Cerberus’s mother was Echidna, the half woman half snake creature, who was known as the mother of all monsters in Greek mythology. Cerberus’s association with snakes stems from the depictions that were mainly given to his parents, whom were both described as part snakes.

Cerberus

Cerberus’ Family tree

Cerberus’s abilities and power

Cerberus

Cerberus, the Greek monster and the guardian of the underworld, was certainly a creature only a few people dared to cross. Not only does the watchdog of hell have a poisonous bite, it is also fast and strong | Image: Cerberus and Heracles. Etching by Italian painter and engraver Antonio Tempesta (Italy, Florence, 1555–1630). The Los Angeles County Museum of Art.

Similar to his parents, Cerberus was believed to be a very powerful creature. He has the ability to turn anyone that crossed his path into stone, almost like Medusa and her Gorgon sisters. He has very sharp teeth that could tear to shreds anything that his mouth touched. Additionally, many ancient poets and authors made mention of how Cerberus’s bite is extremely poisonous. According to the Roman poet Ovid, Cerberus’s mouth is filled with very lethal substances, and his neck is vile with snakes, making the ferocious beast a big handful for many Greek heroes.

How Heracles captured Cerberus

In the last of the twelve labors of Heracles (Hercules in Roman mythology), the Greek demigod was sent by Eurystheus, the king of Tiryns, to bring the guardian of the underworld to the land of the living. The king was not eager to see the three-headed monster; instead he simply wanted to set an impossible task before Heracles. Just before Heracles to go into the underworld, he received a huge boost by being initiated into the Eleusinian Mysteries, a cult ritual held on a yearly basis in honor of the goddesses Demeter and Persephone. The initiation ceremony was handled by Musaeus, the son of the famous Greek hero and musician Orpheus.

The Greek hero also sought the help of the god Hermes, a member of the twelve Olympian gods and one of few gods who could make in and out of the underworld unscathed. Heracles also received a bit of help from Athena, Greek goddess of wisdom and strategic warfare.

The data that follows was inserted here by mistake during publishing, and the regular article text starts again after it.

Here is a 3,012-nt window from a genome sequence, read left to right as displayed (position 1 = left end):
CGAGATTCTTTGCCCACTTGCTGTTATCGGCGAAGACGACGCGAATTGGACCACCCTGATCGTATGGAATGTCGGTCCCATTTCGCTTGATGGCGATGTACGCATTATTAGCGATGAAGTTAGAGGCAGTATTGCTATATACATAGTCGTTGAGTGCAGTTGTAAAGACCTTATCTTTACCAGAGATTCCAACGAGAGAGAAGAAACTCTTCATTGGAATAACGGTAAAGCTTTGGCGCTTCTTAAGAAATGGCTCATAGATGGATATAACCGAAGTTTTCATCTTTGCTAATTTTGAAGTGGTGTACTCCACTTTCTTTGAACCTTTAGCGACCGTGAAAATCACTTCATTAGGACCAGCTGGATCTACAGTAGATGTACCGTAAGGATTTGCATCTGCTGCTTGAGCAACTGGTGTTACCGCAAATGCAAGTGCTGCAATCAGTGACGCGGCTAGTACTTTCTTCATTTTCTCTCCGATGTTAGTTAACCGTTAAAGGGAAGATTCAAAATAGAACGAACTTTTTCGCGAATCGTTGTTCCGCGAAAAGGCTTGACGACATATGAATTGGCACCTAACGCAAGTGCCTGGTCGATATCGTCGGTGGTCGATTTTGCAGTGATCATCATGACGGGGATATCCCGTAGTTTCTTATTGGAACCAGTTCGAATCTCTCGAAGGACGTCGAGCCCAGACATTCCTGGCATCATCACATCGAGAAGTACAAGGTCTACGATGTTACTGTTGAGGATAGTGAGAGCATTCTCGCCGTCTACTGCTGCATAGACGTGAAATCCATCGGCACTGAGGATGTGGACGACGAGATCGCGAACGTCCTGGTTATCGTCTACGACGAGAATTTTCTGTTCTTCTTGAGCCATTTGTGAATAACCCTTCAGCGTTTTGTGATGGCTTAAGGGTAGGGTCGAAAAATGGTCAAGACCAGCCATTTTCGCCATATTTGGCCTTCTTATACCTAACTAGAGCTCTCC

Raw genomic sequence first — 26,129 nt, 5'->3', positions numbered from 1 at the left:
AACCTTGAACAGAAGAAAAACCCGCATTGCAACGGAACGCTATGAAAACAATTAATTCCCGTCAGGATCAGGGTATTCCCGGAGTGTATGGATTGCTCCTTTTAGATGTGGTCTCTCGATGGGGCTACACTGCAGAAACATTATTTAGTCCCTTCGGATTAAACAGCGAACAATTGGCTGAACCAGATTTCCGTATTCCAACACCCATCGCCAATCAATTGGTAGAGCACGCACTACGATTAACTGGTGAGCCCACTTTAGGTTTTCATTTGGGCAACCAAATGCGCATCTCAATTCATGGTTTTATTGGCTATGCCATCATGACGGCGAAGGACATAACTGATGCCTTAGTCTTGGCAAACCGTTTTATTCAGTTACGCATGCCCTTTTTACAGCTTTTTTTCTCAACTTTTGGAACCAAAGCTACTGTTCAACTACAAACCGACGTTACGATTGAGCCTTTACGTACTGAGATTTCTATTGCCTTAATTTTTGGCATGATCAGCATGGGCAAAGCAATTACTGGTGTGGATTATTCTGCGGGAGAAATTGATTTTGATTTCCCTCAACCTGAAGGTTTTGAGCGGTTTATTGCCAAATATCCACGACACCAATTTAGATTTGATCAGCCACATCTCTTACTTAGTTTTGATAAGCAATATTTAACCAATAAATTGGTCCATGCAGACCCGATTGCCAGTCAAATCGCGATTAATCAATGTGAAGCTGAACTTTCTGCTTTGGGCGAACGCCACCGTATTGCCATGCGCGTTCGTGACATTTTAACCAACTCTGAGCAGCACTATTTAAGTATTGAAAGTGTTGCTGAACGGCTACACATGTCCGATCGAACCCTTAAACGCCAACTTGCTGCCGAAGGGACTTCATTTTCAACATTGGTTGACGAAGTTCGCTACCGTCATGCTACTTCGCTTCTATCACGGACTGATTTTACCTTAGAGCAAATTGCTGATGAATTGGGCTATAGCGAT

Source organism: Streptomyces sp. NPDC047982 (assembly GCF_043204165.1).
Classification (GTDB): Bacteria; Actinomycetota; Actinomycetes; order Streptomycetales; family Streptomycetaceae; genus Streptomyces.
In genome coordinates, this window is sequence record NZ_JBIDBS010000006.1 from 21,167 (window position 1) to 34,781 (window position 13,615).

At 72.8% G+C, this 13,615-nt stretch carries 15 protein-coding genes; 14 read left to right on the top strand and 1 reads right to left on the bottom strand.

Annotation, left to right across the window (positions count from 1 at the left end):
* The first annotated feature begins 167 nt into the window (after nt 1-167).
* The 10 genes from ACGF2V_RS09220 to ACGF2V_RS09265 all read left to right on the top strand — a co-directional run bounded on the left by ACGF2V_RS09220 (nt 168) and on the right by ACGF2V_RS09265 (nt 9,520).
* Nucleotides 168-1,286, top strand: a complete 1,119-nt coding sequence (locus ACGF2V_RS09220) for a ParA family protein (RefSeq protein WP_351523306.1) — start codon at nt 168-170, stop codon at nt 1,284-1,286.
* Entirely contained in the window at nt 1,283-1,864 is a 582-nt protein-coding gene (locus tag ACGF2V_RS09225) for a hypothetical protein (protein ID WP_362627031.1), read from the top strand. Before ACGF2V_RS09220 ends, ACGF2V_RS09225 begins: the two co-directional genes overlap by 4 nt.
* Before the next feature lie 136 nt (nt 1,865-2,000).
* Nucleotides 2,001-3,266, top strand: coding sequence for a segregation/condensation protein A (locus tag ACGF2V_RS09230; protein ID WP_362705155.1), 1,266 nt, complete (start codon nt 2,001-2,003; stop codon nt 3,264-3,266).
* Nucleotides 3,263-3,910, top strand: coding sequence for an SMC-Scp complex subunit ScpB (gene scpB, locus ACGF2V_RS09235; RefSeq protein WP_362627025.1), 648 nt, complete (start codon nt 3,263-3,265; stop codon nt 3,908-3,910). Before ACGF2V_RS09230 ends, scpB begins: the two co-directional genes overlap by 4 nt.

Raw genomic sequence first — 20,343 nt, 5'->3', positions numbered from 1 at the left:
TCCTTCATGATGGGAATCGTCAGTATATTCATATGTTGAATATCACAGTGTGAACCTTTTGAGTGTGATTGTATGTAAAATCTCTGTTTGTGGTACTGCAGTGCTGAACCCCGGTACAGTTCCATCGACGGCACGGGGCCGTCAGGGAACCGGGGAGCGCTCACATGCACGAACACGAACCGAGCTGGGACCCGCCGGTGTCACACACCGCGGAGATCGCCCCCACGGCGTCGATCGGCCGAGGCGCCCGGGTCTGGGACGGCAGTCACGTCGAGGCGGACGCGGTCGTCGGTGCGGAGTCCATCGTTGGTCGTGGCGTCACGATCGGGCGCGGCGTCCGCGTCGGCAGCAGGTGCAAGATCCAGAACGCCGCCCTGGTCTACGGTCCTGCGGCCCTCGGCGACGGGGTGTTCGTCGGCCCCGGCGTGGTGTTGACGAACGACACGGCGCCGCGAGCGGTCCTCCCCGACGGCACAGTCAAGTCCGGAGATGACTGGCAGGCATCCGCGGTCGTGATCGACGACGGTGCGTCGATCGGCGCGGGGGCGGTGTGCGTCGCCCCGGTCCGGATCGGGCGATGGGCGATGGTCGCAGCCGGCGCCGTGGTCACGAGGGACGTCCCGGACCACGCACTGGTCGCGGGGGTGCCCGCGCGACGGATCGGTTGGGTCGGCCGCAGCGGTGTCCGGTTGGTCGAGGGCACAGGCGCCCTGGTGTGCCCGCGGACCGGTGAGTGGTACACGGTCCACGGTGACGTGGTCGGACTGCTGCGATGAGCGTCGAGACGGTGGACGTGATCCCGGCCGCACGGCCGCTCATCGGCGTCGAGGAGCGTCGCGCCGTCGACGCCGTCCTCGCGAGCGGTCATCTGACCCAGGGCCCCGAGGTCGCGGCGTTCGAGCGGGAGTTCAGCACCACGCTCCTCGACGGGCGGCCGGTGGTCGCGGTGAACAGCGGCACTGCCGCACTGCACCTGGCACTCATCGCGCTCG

Once he was ready, Heracles descended into the underworld through a large gate at Tainaron, one of the few entrances into the underworld. In his journey through the underworld, his path crossed with famous Greek heroes like Pirithous and Theseus, both of whom were being held captive by Hades, the Lord of the Underworld, because of their attempt to take Hades’s wife the goddess Persephone back to the land of the living.

Hercules and Cerberus. Oil on canvas, by Flemish artist Peter Paul Rubens 1636, Prado Museum.

When he came face to face with Cerberus and Hades, Hercules simply asked that Cerberus be allowed to go with him to King Eurystheus. Hades agreed to Heracles’s to allow Cerberus go with Heracles provided the demigod could defeat Cerberus without the use of any weapon. Heracles, fighting with bare hands and his lion-skin armor, prevailed over the beast.

In a different account, Heracles had to fight Hades before he was able to capture Cerberus. In Homer’s Iliad, Heracles even injures Hades with an arrow shot from a bow. In another account, Heracles injures Hades with a stone.

In any case, Heracles successfully captured Cerberus and then proceeded to make his way out of the underworld with the subdued beast in chains. Again, Heracles as he made his way out of the underworld received some bit of guidance from Athena and Hermes.

According to ancient geographer Strabo, Heracles emerged out of the underworld at Tainaron. In the Apollodorus, an ancient Greek compilation of texts, Heracles exited at Troezen.

Did you know: While in the underworld, Heracles was able to set Theseus free from his bondage of the “Chair of Forgetfulness”; however, just as he was about to free Pirithous, the ground shook and Heracles let go of Pirithous’s hand?

Cerberus being led away by Heracles | Image: Cerberus and Heracles. Etching by Antonio Tempesta (Italy, Florence, 1555–1630). The Los Angeles County Museum of Art.

Cerberus’s dislike of daylight

In one account, Heracles emerged from the Underworld with Cerberus at a place called Heraclea Pontica. Shortly after, many poisonous aconite plants began to grow in that area. According to Greek scholar Herodorus of Heraclea, those poisonous plants grew out from the vomit of Cerberus, who was still getting used to daylight. Having spent all his life in pitch black darkness of the underworld, Cerberus resisted coming into contact with daylight. Heracles and Theseus then had to force the beast into the light before proceeding to make their way to King Eurystheus’s palace.

Presentation to King Eurystheus

Before making his way to King Eurystheus’s kingdom, Heracles is said to have paraded Cerberus through the streets of Midea and other Greek-city states in Argolis. While he walked with the chained beast, people stopped to gaze at the monstrous creature. Many showered praises on Heracles, claiming he was the greatest hero the land of Greece had ever had.

Cerberus returns to Hades

Cerberus was tasked with attacking and devouring anyone who attempted to leave the underworld without Hades’s permission. He also prevented the living from entering the underworld without the permission of Hades. Image: Cerberus and Hades/Serapis. Heraklion Archaeological Museum, Crete, Greece.